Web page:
Accession Number:

ADA276902

Title:

Army Scout/Reconnaissance Helicopters Versus Unmanned Aerial Vehicles

Descriptive Note:

Research rept. Aug 1992-Apr 1993

Corporate Author:

INDUSTRIAL COLL OF THE ARMED FORCES WASHINGTON DC

Personal Author(s):

Report Date:

1993-04-01

Pagination or Media Count:

30.0

Abstract:

All armies have long recognized the importance of reconnaissance in the successful accomplishment of their mission. Operations Desert ShieldStorm were no exceptions and, once again, proved that knowing the location of the enemy ground forces is paramount to achieving a decisive victory. However, with the reduction of the defense budget, the U.S. Army needs to relook how best to meet its future aerial scout reconnaissance requirements. To solve the unarmed reconnaissance deficiency, there is a joint program to develop a new family of unmanned aerial vehicles UAVs underway. Likewise, to solve the armed reconnaissance deficiency, the Army is developing a new reconnaissance, attack helicopter. In this paper, I review some of our experiences in the Persian Gulf War with using both UAVs and helicopters. Also discussed are some of the costs associated with each system and its organizational structure. In addition, I outline the major advantages and disadvantages related to the systems. Finally, I provide recommendations on how the Army can best accomplish its reconnaissance mission with these two new systems.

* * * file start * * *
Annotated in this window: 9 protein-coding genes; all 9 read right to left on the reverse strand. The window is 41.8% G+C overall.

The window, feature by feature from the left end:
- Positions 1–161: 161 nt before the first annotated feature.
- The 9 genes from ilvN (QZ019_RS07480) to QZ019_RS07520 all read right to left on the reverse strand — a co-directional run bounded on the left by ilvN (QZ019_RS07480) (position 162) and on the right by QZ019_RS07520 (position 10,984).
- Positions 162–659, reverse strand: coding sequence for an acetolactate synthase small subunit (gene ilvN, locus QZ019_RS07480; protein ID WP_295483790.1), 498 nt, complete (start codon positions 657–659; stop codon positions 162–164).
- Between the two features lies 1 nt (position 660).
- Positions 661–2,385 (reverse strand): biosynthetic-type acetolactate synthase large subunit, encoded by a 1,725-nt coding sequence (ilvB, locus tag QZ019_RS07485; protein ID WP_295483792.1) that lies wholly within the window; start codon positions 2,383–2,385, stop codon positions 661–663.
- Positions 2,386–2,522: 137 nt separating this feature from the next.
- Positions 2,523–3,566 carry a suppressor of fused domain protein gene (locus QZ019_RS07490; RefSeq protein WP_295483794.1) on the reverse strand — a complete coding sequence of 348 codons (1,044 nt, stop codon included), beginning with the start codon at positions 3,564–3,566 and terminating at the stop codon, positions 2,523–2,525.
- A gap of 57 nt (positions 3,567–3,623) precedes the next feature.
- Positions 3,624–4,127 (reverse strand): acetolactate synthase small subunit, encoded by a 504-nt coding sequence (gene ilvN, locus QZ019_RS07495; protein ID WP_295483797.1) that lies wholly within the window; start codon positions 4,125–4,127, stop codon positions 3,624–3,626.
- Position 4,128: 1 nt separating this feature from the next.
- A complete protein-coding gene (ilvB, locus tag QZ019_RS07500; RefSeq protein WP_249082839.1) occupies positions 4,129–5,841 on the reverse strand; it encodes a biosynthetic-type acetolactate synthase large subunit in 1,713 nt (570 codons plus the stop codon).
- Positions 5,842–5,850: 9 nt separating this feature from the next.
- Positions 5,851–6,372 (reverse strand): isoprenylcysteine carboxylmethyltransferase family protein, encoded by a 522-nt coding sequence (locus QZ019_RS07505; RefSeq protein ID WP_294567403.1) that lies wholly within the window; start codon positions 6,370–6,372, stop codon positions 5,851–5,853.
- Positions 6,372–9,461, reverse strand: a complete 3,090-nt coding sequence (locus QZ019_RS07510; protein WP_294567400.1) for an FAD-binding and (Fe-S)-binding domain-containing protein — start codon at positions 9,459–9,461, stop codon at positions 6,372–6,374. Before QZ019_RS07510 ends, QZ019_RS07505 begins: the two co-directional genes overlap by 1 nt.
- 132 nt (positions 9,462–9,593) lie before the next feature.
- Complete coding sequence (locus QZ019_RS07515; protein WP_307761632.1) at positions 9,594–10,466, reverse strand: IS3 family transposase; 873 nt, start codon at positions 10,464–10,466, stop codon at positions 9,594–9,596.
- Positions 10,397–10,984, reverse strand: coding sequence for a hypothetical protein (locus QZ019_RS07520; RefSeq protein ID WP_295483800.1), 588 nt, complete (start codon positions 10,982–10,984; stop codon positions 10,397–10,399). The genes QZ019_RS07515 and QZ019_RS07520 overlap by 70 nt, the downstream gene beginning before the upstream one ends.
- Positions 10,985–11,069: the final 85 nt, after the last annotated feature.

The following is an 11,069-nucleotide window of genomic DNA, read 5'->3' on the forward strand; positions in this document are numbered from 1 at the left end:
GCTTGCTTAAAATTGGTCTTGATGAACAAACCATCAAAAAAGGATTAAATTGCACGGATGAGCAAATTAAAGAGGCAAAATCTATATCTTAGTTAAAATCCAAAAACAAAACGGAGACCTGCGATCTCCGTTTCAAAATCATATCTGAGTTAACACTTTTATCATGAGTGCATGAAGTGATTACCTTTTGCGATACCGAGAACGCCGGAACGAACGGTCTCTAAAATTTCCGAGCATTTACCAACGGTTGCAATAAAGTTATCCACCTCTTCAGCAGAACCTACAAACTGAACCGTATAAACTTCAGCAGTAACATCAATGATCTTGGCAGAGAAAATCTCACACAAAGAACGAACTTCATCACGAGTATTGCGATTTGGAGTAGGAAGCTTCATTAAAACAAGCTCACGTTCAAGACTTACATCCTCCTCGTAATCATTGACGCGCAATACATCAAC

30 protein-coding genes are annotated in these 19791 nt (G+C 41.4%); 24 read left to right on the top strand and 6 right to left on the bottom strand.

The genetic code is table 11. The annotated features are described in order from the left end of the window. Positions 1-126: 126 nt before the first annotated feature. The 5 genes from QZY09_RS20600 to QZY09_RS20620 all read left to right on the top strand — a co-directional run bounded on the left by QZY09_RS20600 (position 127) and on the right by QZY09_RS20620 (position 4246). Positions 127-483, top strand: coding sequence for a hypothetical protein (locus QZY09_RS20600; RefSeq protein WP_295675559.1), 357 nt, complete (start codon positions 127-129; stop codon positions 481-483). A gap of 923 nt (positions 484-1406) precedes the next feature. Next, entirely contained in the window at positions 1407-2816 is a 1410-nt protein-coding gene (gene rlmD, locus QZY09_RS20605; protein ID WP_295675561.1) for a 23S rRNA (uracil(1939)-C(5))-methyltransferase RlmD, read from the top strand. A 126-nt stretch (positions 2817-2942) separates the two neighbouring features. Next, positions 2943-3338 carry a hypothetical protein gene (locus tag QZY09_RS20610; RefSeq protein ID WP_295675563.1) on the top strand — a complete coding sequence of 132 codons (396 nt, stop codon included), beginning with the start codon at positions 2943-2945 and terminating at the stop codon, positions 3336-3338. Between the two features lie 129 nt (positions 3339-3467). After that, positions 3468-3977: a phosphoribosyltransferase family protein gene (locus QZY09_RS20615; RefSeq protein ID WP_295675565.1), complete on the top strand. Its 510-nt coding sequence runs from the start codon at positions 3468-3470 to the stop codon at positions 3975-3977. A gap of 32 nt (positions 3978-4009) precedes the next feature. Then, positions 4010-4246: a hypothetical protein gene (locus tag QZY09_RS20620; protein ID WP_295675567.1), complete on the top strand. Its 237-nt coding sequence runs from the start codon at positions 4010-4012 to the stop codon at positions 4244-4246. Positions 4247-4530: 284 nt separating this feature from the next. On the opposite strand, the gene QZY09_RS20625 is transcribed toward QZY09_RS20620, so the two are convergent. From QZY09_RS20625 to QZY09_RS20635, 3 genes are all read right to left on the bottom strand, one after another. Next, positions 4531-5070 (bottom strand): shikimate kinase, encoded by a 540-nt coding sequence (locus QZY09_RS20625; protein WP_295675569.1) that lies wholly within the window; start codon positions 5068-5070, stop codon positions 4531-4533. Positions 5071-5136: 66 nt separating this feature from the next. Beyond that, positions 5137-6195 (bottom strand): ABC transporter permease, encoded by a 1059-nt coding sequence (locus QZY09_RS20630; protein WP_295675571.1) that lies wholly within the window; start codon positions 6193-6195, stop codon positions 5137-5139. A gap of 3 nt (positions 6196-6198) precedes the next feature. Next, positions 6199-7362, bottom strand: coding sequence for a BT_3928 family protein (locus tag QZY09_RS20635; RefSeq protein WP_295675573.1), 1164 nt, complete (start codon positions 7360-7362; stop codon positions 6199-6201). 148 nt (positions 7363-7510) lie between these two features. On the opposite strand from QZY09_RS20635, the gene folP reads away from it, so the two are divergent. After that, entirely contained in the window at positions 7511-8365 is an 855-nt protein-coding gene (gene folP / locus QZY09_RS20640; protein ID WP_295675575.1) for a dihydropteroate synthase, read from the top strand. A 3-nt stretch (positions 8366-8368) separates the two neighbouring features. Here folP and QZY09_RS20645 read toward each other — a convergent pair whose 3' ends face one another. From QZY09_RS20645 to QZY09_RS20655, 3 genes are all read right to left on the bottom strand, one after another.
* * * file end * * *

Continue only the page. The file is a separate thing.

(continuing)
Subject Categories:

  • Attack and Fighter Aircraft
  • Pilotless Aircraft

Distribution Statement:

APPROVED FOR PUBLIC RELEASE